Desertification has occurred worldwide. The biophysical and socio-economic complexity of this phenomenon has challenged our ability to categorize, inventory, monitor and repair the condition of degraded lands. One of the most important distinctions to be made in relation to land degradation is between cultivated land used for annual crop production and `rangelands'. Grazing by free-roaming livestock is the traditional primary use of the world's rangelands. However, there is growing recognition of the importance of these vast acreages for wildlife habitat, hydrology and ground water recharge, recreation and aesthetics.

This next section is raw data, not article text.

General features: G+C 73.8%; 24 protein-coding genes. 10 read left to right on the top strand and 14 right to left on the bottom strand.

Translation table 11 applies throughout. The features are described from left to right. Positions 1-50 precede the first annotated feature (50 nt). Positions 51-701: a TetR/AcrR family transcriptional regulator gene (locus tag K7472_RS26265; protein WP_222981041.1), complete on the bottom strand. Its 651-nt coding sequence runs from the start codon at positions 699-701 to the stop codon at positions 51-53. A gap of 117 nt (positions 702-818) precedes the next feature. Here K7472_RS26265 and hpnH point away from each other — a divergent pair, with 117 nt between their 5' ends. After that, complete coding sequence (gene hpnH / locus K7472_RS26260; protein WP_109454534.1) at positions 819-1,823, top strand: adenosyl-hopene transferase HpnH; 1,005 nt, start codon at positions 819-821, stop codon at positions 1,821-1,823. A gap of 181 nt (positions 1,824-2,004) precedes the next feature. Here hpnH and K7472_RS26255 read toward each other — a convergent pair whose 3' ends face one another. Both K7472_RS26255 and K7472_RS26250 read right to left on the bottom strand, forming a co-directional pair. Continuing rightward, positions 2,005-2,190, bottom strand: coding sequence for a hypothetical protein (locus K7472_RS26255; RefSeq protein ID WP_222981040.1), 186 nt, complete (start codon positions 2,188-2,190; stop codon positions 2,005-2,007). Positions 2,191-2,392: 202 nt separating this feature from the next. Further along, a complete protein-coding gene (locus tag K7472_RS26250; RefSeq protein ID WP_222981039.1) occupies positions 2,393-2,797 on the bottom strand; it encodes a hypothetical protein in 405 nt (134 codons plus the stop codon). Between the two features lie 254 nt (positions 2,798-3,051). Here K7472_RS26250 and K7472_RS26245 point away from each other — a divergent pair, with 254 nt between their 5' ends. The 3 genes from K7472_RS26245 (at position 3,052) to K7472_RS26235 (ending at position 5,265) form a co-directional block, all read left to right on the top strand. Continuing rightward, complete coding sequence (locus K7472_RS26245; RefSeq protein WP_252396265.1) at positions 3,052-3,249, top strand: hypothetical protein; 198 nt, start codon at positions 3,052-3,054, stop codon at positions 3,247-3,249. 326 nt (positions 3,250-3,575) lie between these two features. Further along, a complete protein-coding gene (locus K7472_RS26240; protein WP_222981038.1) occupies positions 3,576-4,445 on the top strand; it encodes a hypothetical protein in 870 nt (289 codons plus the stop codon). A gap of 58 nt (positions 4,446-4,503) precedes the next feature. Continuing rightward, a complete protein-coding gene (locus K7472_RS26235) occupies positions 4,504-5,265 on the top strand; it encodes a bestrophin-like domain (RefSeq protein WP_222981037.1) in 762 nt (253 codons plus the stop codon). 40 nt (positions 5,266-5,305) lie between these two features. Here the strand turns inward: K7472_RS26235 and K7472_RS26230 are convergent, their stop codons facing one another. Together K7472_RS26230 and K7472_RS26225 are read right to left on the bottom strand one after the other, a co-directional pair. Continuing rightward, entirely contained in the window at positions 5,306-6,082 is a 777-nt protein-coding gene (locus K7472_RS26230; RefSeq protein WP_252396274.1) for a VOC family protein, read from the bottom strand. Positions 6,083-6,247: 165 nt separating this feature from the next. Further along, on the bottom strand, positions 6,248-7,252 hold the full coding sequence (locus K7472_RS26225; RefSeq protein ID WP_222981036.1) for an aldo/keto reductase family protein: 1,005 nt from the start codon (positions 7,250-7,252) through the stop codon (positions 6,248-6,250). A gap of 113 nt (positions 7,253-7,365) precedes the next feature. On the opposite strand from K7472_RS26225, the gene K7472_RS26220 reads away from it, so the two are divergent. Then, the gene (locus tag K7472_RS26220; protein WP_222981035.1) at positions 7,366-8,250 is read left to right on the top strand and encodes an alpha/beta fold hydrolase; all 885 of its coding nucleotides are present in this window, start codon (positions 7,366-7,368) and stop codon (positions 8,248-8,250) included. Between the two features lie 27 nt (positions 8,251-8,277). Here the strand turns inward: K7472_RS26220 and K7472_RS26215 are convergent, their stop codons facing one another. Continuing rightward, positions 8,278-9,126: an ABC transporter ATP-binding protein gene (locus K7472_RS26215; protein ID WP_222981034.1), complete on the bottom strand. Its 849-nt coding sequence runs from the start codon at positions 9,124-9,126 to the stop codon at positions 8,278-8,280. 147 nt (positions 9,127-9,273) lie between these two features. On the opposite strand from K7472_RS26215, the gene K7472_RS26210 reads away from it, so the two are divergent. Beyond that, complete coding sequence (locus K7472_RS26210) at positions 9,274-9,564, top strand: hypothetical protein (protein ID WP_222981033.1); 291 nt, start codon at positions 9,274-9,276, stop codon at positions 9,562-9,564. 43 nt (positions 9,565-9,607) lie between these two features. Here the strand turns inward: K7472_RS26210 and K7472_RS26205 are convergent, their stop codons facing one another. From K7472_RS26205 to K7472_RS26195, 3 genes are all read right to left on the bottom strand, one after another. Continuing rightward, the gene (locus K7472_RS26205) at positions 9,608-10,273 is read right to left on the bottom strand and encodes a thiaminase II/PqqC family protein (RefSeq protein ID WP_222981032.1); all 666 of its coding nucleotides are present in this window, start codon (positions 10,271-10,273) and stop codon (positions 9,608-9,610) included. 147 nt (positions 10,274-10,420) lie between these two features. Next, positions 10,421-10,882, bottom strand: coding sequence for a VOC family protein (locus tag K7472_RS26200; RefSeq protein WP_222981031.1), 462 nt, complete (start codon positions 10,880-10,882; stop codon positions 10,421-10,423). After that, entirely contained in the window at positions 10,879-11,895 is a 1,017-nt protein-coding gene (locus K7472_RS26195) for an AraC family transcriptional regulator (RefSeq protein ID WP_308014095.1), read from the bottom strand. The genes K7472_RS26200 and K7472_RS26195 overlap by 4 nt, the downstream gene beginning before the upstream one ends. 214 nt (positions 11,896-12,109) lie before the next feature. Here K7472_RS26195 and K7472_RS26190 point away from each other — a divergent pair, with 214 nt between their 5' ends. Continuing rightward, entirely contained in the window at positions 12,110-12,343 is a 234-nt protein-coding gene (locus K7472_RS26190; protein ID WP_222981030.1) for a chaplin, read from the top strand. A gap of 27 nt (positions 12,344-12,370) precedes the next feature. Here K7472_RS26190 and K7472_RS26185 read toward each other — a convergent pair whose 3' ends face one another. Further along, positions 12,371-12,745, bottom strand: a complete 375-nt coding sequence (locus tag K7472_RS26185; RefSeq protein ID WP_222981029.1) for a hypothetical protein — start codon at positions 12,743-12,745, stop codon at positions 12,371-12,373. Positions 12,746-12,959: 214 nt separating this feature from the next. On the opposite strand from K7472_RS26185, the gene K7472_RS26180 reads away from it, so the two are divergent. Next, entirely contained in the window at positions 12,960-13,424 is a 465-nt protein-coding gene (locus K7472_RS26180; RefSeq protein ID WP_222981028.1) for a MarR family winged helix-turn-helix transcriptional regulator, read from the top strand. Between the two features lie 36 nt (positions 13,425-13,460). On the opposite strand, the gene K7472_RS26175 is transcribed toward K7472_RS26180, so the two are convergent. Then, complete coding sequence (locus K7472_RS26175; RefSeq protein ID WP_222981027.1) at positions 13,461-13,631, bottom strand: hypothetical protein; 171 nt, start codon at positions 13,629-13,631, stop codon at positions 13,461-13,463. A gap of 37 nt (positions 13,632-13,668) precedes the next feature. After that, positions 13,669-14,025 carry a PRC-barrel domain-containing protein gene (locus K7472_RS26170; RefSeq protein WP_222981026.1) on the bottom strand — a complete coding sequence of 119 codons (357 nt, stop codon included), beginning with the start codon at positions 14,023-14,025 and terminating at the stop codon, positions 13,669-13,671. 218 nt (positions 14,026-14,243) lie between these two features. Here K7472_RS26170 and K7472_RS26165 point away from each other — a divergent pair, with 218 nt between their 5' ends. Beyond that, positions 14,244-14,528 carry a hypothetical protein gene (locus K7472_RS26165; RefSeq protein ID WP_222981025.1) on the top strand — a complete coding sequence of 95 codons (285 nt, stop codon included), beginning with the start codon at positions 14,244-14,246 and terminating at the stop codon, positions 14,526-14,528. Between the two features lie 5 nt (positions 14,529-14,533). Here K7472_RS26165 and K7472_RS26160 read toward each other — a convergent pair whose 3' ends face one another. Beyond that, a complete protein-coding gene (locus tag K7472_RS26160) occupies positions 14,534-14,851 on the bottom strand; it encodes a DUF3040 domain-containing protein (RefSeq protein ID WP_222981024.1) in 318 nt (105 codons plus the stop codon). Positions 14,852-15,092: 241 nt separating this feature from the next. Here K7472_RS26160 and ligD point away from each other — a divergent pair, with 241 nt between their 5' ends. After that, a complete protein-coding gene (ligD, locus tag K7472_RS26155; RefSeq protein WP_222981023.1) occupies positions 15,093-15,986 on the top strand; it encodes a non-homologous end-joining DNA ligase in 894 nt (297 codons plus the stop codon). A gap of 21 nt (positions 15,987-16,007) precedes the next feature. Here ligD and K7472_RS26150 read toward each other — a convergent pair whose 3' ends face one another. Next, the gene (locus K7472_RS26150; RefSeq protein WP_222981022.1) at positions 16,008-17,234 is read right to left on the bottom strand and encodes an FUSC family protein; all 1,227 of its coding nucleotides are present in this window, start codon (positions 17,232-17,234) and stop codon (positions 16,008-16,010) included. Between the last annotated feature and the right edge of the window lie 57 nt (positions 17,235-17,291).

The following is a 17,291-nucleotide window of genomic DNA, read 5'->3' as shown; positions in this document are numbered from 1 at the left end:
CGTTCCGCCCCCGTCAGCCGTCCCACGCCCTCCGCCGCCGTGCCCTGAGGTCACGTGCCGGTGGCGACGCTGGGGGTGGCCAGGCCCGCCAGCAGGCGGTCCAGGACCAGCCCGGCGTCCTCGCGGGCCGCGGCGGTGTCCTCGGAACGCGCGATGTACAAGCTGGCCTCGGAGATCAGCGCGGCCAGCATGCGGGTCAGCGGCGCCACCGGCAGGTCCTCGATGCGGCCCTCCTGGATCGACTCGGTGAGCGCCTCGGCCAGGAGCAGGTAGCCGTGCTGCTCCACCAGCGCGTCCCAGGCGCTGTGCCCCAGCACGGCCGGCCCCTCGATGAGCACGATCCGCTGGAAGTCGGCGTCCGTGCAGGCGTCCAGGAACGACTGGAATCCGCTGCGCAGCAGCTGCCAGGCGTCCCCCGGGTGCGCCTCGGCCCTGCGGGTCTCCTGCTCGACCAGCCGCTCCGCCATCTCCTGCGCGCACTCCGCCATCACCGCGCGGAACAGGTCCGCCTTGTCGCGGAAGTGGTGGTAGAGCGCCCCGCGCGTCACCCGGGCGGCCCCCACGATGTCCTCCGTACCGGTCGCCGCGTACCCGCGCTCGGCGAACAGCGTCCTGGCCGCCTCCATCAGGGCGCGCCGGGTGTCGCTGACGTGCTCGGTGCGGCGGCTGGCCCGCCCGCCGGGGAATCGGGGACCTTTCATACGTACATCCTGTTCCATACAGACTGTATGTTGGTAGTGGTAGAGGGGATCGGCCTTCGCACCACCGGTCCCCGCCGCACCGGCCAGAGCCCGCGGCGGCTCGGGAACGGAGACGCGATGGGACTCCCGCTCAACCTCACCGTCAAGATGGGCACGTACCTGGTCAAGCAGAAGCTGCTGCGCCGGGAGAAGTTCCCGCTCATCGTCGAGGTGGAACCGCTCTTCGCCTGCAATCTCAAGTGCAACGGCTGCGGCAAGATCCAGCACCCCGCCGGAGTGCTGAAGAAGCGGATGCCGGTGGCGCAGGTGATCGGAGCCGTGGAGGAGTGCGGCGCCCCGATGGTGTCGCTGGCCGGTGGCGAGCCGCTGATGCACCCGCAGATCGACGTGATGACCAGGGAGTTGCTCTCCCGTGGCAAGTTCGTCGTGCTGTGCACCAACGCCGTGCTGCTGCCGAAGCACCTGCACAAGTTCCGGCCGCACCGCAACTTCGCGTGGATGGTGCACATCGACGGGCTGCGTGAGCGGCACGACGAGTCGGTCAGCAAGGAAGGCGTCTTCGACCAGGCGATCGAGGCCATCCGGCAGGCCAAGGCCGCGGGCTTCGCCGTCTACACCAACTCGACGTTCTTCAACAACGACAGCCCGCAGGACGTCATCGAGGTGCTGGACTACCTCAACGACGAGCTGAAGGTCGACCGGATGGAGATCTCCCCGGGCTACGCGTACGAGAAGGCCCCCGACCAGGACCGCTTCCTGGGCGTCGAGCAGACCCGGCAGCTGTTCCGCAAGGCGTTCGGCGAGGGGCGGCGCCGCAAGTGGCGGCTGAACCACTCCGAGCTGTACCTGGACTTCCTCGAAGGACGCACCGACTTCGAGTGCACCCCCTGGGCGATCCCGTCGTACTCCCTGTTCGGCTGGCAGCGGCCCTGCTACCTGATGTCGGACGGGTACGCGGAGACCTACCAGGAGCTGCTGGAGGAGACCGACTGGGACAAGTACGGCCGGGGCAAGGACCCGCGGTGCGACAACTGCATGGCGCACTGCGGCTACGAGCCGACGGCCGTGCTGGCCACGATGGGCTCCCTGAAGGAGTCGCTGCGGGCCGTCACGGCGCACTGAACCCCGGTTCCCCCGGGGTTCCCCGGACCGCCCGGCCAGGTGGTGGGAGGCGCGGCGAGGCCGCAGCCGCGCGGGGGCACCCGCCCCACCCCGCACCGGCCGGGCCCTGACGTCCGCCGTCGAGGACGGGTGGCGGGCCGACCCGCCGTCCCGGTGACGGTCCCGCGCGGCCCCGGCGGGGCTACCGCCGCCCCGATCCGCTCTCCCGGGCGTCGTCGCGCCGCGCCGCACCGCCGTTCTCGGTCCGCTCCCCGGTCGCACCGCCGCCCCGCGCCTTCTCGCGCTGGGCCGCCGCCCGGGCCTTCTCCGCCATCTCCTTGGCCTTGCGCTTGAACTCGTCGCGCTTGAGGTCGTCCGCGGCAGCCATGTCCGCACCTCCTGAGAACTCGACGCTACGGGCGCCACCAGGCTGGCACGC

This text focuses on the desertification of rangelands and explores processes, problems and solutions. Chapters in the first section evaluate interactions between `natural' and human-induced disturbance regimes, thresholds, and non-linear change with respect to vegetation, hydrology, nutrients and erosion. Chapters in the second section examine socio-economic constraints and approaches for preventing and reversing degradation.
The book provides a contemporary, process-oriented perspective on rangeland degradation of value to students, policy-makers and professionals alike.